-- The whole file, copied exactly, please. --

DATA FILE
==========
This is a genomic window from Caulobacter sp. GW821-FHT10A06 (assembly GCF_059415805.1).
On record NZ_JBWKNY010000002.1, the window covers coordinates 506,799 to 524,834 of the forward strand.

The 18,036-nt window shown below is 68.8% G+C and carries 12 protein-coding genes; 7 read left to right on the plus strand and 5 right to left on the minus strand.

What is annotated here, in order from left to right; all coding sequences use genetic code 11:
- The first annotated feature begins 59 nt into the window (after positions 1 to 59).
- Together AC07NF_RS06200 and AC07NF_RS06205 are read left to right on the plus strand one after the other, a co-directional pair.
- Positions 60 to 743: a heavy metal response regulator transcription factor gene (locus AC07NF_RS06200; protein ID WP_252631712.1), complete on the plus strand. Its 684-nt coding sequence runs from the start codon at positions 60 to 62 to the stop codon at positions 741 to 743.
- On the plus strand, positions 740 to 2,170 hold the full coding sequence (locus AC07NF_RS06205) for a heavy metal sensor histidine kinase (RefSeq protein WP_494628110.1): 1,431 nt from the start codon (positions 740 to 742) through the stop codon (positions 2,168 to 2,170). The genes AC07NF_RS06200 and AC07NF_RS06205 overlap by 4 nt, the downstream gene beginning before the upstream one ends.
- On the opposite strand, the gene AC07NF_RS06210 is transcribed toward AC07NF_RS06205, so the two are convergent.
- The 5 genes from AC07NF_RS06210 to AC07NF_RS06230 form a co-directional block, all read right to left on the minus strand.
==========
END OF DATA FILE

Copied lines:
This is a genomic window from Caulobacter sp. GW821-FHT10A06 (assembly GCF_059415805.1).
On record NZ_JBWKNY010000002.1, the window covers coordinates 506,799 to 524,834 of the forward strand.

The 18,036-nt window shown below is 68.8% G+C and carries 12 protein-coding genes; 7 read left to right on the plus strand and 5 right to left on the minus strand.

What is annotated here, in order from left to right; all coding sequences use genetic code 11:
- The first annotated feature begins 59 nt into the window (after positions 1 to 59).
- Together AC07NF_RS06200 and AC07NF_RS06205 are read left to right on the plus strand one after the other, a co-directional pair.
- Positions 60 to 743: a heavy metal response regulator transcription factor gene (locus AC07NF_RS06200; protein ID WP_252631712.1), complete on the plus strand. Its 684-nt coding sequence runs from the start codon at positions 60 to 62 to the stop codon at positions 741 to 743.
- On the plus strand, positions 740 to 2,170 hold the full coding sequence (locus AC07NF_RS06205) for a heavy metal sensor histidine kinase (RefSeq protein WP_494628110.1): 1,431 nt from the start codon (positions 740 to 742) through the stop codon (positions 2,168 to 2,170). The genes AC07NF_RS06200 and AC07NF_RS06205 overlap by 4 nt, the downstream gene beginning before the upstream one ends.
- On the opposite strand, the gene AC07NF_RS06210 is transcribed toward AC07NF_RS06205, so the two are convergent.
- The 5 genes from AC07NF_RS06210 to AC07NF_RS06230 form a co-directional block, all read right to left on the minus strand.